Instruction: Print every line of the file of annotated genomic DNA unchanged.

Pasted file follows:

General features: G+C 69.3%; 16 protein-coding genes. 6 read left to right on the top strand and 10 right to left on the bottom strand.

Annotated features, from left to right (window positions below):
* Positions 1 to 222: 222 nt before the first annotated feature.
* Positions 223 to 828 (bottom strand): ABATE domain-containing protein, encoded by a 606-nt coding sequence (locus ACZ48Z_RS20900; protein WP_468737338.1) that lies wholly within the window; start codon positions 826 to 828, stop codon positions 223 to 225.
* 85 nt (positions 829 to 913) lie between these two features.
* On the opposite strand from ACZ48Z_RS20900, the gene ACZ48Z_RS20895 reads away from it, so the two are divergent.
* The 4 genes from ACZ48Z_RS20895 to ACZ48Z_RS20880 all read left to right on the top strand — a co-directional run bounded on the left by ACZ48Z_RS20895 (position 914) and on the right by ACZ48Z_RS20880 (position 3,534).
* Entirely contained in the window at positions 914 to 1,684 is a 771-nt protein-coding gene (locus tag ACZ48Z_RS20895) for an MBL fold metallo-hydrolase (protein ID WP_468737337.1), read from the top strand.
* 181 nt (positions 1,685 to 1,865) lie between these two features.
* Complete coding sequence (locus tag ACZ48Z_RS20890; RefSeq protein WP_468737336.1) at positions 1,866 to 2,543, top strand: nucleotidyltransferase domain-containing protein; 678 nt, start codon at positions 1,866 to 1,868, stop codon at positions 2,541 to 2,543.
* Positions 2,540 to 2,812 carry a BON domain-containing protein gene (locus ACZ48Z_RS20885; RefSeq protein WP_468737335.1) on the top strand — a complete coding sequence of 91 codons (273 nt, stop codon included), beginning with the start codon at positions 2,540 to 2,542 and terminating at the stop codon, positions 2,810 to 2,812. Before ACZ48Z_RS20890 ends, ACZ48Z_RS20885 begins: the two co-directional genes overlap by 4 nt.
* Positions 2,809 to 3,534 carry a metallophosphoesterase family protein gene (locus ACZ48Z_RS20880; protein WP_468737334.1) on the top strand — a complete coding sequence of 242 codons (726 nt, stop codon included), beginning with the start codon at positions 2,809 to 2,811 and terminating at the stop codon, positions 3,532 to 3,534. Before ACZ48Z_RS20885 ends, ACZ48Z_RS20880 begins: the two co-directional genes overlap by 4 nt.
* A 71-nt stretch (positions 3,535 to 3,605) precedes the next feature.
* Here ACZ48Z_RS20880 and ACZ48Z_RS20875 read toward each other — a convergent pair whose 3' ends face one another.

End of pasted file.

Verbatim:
General features: G+C 69.3%; 16 protein-coding genes. 6 read left to right on the top strand and 10 right to left on the bottom strand.

Annotated features, from left to right (window positions below):
* Positions 1 to 222: 222 nt before the first annotated feature.
* Positions 223 to 828 (bottom strand): ABATE domain-containing protein, encoded by a 606-nt coding sequence (locus ACZ48Z_RS20900; protein WP_468737338.1) that lies wholly within the window; start codon positions 826 to 828, stop codon positions 223 to 225.
* 85 nt (positions 829 to 913) lie between these two features.
* On the opposite strand from ACZ48Z_RS20900, the gene ACZ48Z_RS20895 reads away from it, so the two are divergent.
* The 4 genes from ACZ48Z_RS20895 to ACZ48Z_RS20880 all read left to right on the top strand — a co-directional run bounded on the left by ACZ48Z_RS20895 (position 914) and on the right by ACZ48Z_RS20880 (position 3,534).
* Entirely contained in the window at positions 914 to 1,684 is a 771-nt protein-coding gene (locus tag ACZ48Z_RS20895) for an MBL fold metallo-hydrolase (protein ID WP_468737337.1), read from the top strand.
* 181 nt (positions 1,685 to 1,865) lie between these two features.
* Complete coding sequence (locus tag ACZ48Z_RS20890; RefSeq protein WP_468737336.1) at positions 1,866 to 2,543, top strand: nucleotidyltransferase domain-containing protein; 678 nt, start codon at positions 1,866 to 1,868, stop codon at positions 2,541 to 2,543.
* Positions 2,540 to 2,812 carry a BON domain-containing protein gene (locus ACZ48Z_RS20885; RefSeq protein WP_468737335.1) on the top strand — a complete coding sequence of 91 codons (273 nt, stop codon included), beginning with the start codon at positions 2,540 to 2,542 and terminating at the stop codon, positions 2,810 to 2,812. Before ACZ48Z_RS20890 ends, ACZ48Z_RS20885 begins: the two co-directional genes overlap by 4 nt.
* Positions 2,809 to 3,534 carry a metallophosphoesterase family protein gene (locus ACZ48Z_RS20880; protein WP_468737334.1) on the top strand — a complete coding sequence of 242 codons (726 nt, stop codon included), beginning with the start codon at positions 2,809 to 2,811 and terminating at the stop codon, positions 3,532 to 3,534. Before ACZ48Z_RS20885 ends, ACZ48Z_RS20880 begins: the two co-directional genes overlap by 4 nt.
* A 71-nt stretch (positions 3,535 to 3,605) precedes the next feature.
* Here ACZ48Z_RS20880 and ACZ48Z_RS20875 read toward each other — a convergent pair whose 3' ends face one another.